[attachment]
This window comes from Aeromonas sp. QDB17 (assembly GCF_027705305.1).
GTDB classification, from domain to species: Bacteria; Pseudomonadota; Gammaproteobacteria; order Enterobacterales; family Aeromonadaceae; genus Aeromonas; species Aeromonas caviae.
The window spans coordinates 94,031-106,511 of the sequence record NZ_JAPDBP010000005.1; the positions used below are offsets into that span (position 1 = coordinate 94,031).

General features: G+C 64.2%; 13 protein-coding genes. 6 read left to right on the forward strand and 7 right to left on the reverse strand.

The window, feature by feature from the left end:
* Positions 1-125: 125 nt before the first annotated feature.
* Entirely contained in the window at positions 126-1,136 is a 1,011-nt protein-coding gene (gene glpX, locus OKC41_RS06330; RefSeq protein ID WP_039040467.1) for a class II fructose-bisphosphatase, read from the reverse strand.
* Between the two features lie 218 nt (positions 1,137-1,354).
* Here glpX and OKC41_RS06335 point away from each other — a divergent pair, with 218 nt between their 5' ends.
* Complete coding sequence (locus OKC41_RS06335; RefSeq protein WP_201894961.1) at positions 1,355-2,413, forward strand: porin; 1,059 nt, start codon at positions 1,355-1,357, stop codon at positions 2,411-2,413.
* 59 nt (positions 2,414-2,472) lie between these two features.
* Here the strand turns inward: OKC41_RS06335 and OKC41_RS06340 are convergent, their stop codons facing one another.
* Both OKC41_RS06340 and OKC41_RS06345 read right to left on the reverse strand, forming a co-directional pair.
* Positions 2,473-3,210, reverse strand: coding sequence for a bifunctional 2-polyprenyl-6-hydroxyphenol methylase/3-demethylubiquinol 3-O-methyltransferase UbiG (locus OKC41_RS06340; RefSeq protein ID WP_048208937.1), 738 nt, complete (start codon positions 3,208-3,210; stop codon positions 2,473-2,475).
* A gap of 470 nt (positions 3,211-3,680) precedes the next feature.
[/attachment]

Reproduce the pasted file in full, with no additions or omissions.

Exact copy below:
This window comes from Aeromonas sp. QDB17 (assembly GCF_027705305.1).
GTDB classification, from domain to species: Bacteria; Pseudomonadota; Gammaproteobacteria; order Enterobacterales; family Aeromonadaceae; genus Aeromonas; species Aeromonas caviae.
The window spans coordinates 94,031-106,511 of the sequence record NZ_JAPDBP010000005.1; the positions used below are offsets into that span (position 1 = coordinate 94,031).

General features: G+C 64.2%; 13 protein-coding genes. 6 read left to right on the forward strand and 7 right to left on the reverse strand.

The window, feature by feature from the left end:
* Positions 1-125: 125 nt before the first annotated feature.
* Entirely contained in the window at positions 126-1,136 is a 1,011-nt protein-coding gene (gene glpX, locus OKC41_RS06330; RefSeq protein ID WP_039040467.1) for a class II fructose-bisphosphatase, read from the reverse strand.
* Between the two features lie 218 nt (positions 1,137-1,354).
* Here glpX and OKC41_RS06335 point away from each other — a divergent pair, with 218 nt between their 5' ends.
* Complete coding sequence (locus OKC41_RS06335; RefSeq protein WP_201894961.1) at positions 1,355-2,413, forward strand: porin; 1,059 nt, start codon at positions 1,355-1,357, stop codon at positions 2,411-2,413.
* 59 nt (positions 2,414-2,472) lie between these two features.
* Here the strand turns inward: OKC41_RS06335 and OKC41_RS06340 are convergent, their stop codons facing one another.
* Both OKC41_RS06340 and OKC41_RS06345 read right to left on the reverse strand, forming a co-directional pair.
* Positions 2,473-3,210, reverse strand: coding sequence for a bifunctional 2-polyprenyl-6-hydroxyphenol methylase/3-demethylubiquinol 3-O-methyltransferase UbiG (locus OKC41_RS06340; RefSeq protein ID WP_048208937.1), 738 nt, complete (start codon positions 3,208-3,210; stop codon positions 2,473-2,475).
* A gap of 470 nt (positions 3,211-3,680) precedes the next feature.